Haiti Sustainable Travel Guide
Haiti is one of the poorest countries in the world but welcomes hundreds of thousands of visitors every year. About the same size as Belgium, Haiti has a population of 10.85 million people as of 2016. When visiting you will be immersed in the arts. Haiti has a deep-rooted history of dance, folk art and music, and is known for their mouth watering Caribbean-French fusion cuisine. It shares a land border with the Dominican Republic and serves as day layover for cruise ships. According to Royal Caribbean, they alone brought 600,000 guests to the beaches of Haiti in 2014. As you can imagine, this can cause a significant impact on the local economy and environment. Some impacts negative and some positive.
Haiti already has an eco-tourism industry of sorts, but considering that these private companies and government run programs have displaced many tribal members from their land and fishermen from their coastal settlements, it is far from ethical. Privatized beaches and major hotel developments and other beautification projects occurring, local traditions and livelihoods are being adversely affected. For example, Labadee is a pristine beach leased out by Cruise line operator, Royal Caribbean. You will barely see any locals here, further exemplifying its negative cultural impact.
Choosing to travel to this region by air as oppose to jumping on a cruise ship, will allow you to put more of your travel dollars spent into local economies such as hotels, restaurants and street vendors. To read more about how the traditional tourism industry has affected Haiti go to: http://tourismconcern.org.uk/the-battle-for-paradise-land-grabs-forced-expulsions-protests-on-ile-a-vache-haiti/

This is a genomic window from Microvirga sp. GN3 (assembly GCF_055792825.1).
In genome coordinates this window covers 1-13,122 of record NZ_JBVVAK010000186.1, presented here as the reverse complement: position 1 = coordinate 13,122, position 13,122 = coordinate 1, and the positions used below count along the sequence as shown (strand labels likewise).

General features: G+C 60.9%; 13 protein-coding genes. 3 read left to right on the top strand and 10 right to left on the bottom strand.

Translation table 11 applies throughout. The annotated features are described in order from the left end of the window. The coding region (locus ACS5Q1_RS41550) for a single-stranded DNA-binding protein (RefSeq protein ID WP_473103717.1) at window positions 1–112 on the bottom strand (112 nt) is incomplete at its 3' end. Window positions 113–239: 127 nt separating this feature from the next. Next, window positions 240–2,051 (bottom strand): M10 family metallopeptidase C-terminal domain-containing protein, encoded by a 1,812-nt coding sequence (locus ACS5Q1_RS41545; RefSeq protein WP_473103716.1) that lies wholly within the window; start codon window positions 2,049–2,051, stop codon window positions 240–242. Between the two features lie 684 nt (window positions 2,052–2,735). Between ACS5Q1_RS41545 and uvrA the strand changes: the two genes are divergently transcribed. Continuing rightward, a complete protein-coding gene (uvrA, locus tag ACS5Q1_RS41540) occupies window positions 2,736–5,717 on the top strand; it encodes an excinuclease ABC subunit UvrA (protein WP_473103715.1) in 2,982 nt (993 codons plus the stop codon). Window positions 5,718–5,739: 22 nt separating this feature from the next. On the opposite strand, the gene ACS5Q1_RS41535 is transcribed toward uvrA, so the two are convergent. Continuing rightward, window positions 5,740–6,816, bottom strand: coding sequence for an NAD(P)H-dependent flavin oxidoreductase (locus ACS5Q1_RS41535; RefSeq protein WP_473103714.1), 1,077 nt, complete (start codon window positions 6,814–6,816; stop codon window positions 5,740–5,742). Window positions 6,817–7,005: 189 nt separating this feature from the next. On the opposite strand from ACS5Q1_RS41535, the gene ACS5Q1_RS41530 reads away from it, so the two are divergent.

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Another cultural issue to be aware of in this region is Voodoo animal sacrifices. Bulls, chickens or goats are common sacrificial offerings during certain festivals or ceremonies. Planning ahead well help you avoid encounters with this traditional activity if this is what you want to steer clear of.
As in other Caribbean countries, it is customary to ask prior to taking photographs. Responsible photography should be employed. Some locals have monetized this and may ask for a tip to take a pic with or of them so be prepared for that.
Finally, due to the devastating earthquake that rocked Haiti in 2010, there has been an influx of volunteers wanting to travel here in order to help locals affected by this tragedy. And although many travel operators offer volunteering opportunities in Haiti, care should be taken when considering this type of holiday. Despite the noble intentions, it’s possible to do more harm than good. In summary, it’s all about asking any potential tour operators organizing a volunteering holiday in Haiti several questions to ensure that both you and the company are not exploiting local people and that you’re work is in fact creating a positive difference for the lives of others. Check out our Voluntourism page for more advice.